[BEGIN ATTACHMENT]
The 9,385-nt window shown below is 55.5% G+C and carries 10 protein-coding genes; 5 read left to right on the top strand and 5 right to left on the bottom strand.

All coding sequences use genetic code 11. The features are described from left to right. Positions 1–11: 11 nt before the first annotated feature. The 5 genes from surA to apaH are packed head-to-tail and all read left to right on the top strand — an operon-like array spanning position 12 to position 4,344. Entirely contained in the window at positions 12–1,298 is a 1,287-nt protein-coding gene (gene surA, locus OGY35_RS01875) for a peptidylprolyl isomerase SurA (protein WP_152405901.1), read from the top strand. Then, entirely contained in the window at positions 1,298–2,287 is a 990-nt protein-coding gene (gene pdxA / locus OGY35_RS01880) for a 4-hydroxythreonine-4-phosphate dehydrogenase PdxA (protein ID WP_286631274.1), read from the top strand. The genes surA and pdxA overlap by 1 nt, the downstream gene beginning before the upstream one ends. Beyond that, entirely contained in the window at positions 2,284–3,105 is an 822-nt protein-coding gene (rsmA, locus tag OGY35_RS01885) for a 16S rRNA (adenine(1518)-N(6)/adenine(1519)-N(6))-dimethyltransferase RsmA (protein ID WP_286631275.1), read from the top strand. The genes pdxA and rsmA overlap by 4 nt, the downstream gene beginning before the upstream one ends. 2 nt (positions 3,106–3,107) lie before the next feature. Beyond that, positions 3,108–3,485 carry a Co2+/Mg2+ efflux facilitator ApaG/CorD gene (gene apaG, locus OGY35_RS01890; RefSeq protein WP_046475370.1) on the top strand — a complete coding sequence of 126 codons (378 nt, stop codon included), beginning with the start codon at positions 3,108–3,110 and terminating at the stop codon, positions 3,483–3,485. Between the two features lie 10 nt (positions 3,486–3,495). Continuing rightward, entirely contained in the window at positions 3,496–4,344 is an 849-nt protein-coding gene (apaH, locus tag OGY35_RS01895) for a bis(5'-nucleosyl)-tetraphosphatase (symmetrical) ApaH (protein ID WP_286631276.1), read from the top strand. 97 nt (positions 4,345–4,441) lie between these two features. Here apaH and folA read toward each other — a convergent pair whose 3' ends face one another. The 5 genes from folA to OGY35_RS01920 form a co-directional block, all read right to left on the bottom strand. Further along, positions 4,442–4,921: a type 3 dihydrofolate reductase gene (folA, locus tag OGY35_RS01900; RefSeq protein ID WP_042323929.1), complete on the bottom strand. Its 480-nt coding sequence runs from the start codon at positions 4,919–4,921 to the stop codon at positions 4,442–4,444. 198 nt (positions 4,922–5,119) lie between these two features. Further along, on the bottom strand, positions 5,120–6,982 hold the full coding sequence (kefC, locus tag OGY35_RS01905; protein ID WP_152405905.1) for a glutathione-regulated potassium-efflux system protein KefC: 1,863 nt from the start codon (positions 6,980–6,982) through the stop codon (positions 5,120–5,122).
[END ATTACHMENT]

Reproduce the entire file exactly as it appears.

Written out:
The 9,385-nt window shown below is 55.5% G+C and carries 10 protein-coding genes; 5 read left to right on the top strand and 5 right to left on the bottom strand.

All coding sequences use genetic code 11. The features are described from left to right. Positions 1–11: 11 nt before the first annotated feature. The 5 genes from surA to apaH are packed head-to-tail and all read left to right on the top strand — an operon-like array spanning position 12 to position 4,344. Entirely contained in the window at positions 12–1,298 is a 1,287-nt protein-coding gene (gene surA, locus OGY35_RS01875) for a peptidylprolyl isomerase SurA (protein WP_152405901.1), read from the top strand. Then, entirely contained in the window at positions 1,298–2,287 is a 990-nt protein-coding gene (gene pdxA / locus OGY35_RS01880) for a 4-hydroxythreonine-4-phosphate dehydrogenase PdxA (protein ID WP_286631274.1), read from the top strand. The genes surA and pdxA overlap by 1 nt, the downstream gene beginning before the upstream one ends. Beyond that, entirely contained in the window at positions 2,284–3,105 is an 822-nt protein-coding gene (rsmA, locus tag OGY35_RS01885) for a 16S rRNA (adenine(1518)-N(6)/adenine(1519)-N(6))-dimethyltransferase RsmA (protein ID WP_286631275.1), read from the top strand. The genes pdxA and rsmA overlap by 4 nt, the downstream gene beginning before the upstream one ends. 2 nt (positions 3,106–3,107) lie before the next feature. Beyond that, positions 3,108–3,485 carry a Co2+/Mg2+ efflux facilitator ApaG/CorD gene (gene apaG, locus OGY35_RS01890; RefSeq protein WP_046475370.1) on the top strand — a complete coding sequence of 126 codons (378 nt, stop codon included), beginning with the start codon at positions 3,108–3,110 and terminating at the stop codon, positions 3,483–3,485. Between the two features lie 10 nt (positions 3,486–3,495). Continuing rightward, entirely contained in the window at positions 3,496–4,344 is an 849-nt protein-coding gene (apaH, locus tag OGY35_RS01895) for a bis(5'-nucleosyl)-tetraphosphatase (symmetrical) ApaH (protein ID WP_286631276.1), read from the top strand. 97 nt (positions 4,345–4,441) lie between these two features. Here apaH and folA read toward each other — a convergent pair whose 3' ends face one another. The 5 genes from folA to OGY35_RS01920 form a co-directional block, all read right to left on the bottom strand. Further along, positions 4,442–4,921: a type 3 dihydrofolate reductase gene (folA, locus tag OGY35_RS01900; RefSeq protein ID WP_042323929.1), complete on the bottom strand. Its 480-nt coding sequence runs from the start codon at positions 4,919–4,921 to the stop codon at positions 4,442–4,444. 198 nt (positions 4,922–5,119) lie between these two features. Further along, on the bottom strand, positions 5,120–6,982 hold the full coding sequence (kefC, locus tag OGY35_RS01905; protein ID WP_152405905.1) for a glutathione-regulated potassium-efflux system protein KefC: 1,863 nt from the start codon (positions 6,980–6,982) through the stop codon (positions 5,120–5,122).